In 1994, Glendening defeated Sauerbrey by winning the state's three most populous jurisdictions, Montgomery and Prince George's counties and Baltimore. Sauerbrey won the other 21 jurisdictions, drawing her greatest successes in the thinly populated Eastern Shore and Western Maryland.
But the governor has suffered some hits since then among his core constituencies. His decision to help finance two football stadiums alienated many voters in Montgomery, a crucial battleground. By the same token, some of his policies appear to have helped him elsewhere. A Washington Post poll earlier this year showed Glendening had greatly improved his standing in Southern Maryland; he also has gained in Baltimore County.
Analysts of both parties agree that Democratic crossover voters such as Gene Moore, 68, a retired truck driver in Hagerstown, will be crucial come November. "I would have voted for Sauerbrey if I could," said Moore, who said he refused to vote for a gubernatorial candidate in last week's Democratic primary.
Moore and other disaffected Democrats will have that chance, and both campaigns are planning a blitz of television commercials between now and Nov. 3 to win them over.
Some Democratic consultants say Glendening has built a record during his four-year term that has broad appeal to Maryland voters which if articulated clearly could win him reelection easily.
The state budget now includes more money for public education a top concern among voters during good times than at any point in history. He passed one the strictest gun control bills in the country, and his initiatives to curb sprawl have the potential to win over even conservative Republicans who are tired of traffic and other problems that come with too much development.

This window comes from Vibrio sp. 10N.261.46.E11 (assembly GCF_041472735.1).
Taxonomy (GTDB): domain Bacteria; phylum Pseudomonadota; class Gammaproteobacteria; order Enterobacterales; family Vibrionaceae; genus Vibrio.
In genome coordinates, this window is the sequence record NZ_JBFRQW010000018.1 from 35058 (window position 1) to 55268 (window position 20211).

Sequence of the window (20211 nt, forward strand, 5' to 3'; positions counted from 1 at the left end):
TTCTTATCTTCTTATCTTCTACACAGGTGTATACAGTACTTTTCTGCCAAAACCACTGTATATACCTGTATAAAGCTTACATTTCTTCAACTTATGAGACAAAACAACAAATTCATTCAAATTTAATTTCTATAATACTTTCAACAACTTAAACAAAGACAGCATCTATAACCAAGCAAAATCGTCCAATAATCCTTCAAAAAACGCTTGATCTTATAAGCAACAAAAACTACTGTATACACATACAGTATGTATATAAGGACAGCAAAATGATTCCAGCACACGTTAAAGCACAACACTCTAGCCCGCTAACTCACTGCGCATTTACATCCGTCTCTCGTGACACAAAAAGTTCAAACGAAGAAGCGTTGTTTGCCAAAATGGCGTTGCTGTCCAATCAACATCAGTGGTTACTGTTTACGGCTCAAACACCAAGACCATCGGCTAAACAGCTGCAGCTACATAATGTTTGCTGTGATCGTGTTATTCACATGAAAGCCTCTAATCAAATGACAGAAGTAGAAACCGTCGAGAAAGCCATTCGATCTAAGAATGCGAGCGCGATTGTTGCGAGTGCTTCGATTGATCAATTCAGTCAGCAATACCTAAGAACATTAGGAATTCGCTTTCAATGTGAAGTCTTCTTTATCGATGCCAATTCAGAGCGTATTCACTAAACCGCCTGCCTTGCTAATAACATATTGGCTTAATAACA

"The governor has a plan to monitor growth," said Lydia Ramsden, 60, a Howard County Republican who is considering voting for Glendening this fall.
Analysts say Glendening must solidify his base by again mobilizing traditional Democratic constituencies such as union members, women and African Americans. But his relationship with some of them is wobbly: Glendening's decision to rebuke Clinton for his role in the Lewinsky affair angered many black voters.
Moreover, some Democratic analysts fear that Clinton's scandal will keep discouraged female voters home; the governor is trying to energize them by highlighting Sauerbrey's past opposition to abortion.
"He's done a good job these past four years," said Betty Bethards, 58, a self-described "tried and true Democrat" in Howard County who voted for the governor in last week's primary. "He could have handled Clinton more diplomatically, but I'm going to support him."
Polls suggest, however, that a big chunk of voters do not credit the governor for improvements, despite a barrage of advertisements focusing on his record in education and plans to build or renovate 6,000 public school classrooms. One ad concludes with the governor asking viewers not only for their vote but to volunteer in local schools. The ads are a punchy 30 seconds, but privately, many top Democrats panned them as unfocused.